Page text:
enterprisesecuritymag

AI-Powered Healthcare: Balancing Expectations with Data and Privacy

By Tanya Thouw, Senior Global Operations Manager Healthcare, SAP, SAP (ETR)

Tanya Thouw, Senior Global Operations Manager Healthcare, SAP, SAP (ETR)

Imagine a doctor’s appointment without a wait time of 40+ minutes, redundant paperwork and repetitive questions. Instead, the doctor hits a button and pulls up your entire medical history, including hereditary risks and findings from the latest relevant scientific studies.

With a data-informed evaluation specifically tailored to you, the doctor utilizes the system to make recommendations for a treatment plan, including antibiotics, holistic remedies and even lifestyle changes. In the end, thanks to AI, the time and money you spend on this visit are significantly lower than what you’ve spent in the past.

Does this sound like a dream? It’s slowing becoming reality. Artificial Intelligence holds promise for this kind of personalized medicine, but we have a long way to go. Today, for every hour physicians see patients they spend two additional hours on paperwork.

Today’s Siloed Data, Tomorrow’s AI Future

Technological advances taken by progressive companies will change the world of healthcare, but progress is persistently impeded by disorganized health data. Think about all required annual visits, shots and test results you’ve accrued over your lifetime. All that data is collected and stored in a range of formats, making it difficult for doctors to have relevant data at all times.

The most realistic approach to sorting our siloed health data is to develop healthcare platforms that can gather and organize data and overcome different data formats. This may sound simple, but the data in question is very sensitive and personal information that must be treated with the utmost care.

"Technological advances taken by progressive companies will change the world of healthcare, but progress is persistently impeded by disorganized health data"

Health Data and Patient Privacy

Regulations like the General Data Protection Regulation (GDPR) and the “right to be forgotten”are designed to protect the patient’s privacy, but these regulations also present significant hurdles when it comes to advancing medicine. Under the GDPR, patients are entitled to have the ability to access their own health data at any point, and to decide where and how their personal data is used. This means that any patient data can only be utilized for research under certain conditions, like having the patient’s consent, be completely de-identified, kept for only a limited time and also be subject to the right of erasure. This presents a number of complications for the medical research process. For example, completely de-identifying information for research will not result in useful takeaways and being unable to hold data for extended periods of time significantly impacts the efficacy of longitudinal studies.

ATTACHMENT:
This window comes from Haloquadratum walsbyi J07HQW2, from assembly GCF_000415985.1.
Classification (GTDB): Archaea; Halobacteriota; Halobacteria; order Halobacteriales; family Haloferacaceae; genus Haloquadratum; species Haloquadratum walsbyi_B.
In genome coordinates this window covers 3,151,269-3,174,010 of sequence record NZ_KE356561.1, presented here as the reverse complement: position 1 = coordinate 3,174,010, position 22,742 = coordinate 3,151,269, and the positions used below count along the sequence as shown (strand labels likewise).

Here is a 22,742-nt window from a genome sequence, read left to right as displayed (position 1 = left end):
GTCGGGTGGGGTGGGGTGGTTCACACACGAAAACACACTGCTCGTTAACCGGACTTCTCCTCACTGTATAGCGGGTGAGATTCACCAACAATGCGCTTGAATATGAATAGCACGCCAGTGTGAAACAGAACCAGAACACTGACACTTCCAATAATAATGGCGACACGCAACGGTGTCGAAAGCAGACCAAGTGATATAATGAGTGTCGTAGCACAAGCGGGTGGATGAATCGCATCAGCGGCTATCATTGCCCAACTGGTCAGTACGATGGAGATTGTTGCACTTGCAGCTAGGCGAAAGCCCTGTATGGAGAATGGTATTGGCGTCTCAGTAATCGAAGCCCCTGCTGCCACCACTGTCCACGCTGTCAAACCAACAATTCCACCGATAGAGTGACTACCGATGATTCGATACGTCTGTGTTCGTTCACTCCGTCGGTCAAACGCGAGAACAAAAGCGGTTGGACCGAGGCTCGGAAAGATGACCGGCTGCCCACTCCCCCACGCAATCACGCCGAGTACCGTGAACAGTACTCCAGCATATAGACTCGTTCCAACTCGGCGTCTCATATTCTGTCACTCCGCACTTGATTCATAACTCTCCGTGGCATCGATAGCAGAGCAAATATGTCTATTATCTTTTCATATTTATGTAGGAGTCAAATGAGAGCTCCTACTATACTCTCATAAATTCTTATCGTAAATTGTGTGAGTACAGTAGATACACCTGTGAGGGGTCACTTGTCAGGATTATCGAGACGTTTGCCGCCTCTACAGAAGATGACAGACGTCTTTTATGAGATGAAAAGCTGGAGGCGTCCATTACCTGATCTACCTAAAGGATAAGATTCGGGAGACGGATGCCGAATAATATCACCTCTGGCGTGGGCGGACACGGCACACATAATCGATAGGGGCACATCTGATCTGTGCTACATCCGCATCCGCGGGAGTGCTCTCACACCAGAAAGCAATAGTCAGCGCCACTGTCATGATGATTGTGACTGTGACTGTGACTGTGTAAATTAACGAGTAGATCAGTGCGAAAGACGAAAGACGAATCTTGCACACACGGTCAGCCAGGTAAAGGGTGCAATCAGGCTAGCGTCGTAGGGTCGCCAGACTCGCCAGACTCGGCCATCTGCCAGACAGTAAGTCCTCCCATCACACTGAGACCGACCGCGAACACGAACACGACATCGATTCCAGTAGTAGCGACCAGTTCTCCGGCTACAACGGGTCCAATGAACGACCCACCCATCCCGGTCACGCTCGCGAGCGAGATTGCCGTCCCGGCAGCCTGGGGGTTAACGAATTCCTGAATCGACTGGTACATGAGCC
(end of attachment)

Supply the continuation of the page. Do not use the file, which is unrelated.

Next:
Balancing Expectations

The goal is to respect patient privacy while simultaneously advancing medicine to give these same patients better care. To make this work, we must find a compromise, or a “good enough” satisfying level standard that guards trust between the patient and the healthcare system but also supports important research initiatives. Utilizing Fast Healthcare Interoperability Resources (FHIR) standards will help in overcoming data silos and exchanging clinical and administrative data for the better patient care.

The definition of this “good-enough” standard will support medical professionals, technologists and governments so that measures created to protect patients don’t end up hurting them instead by hindering the development of potentially life-saving medical innovation. With AI becoming smarter and more valuable by the day, the time to start this conversation is now.

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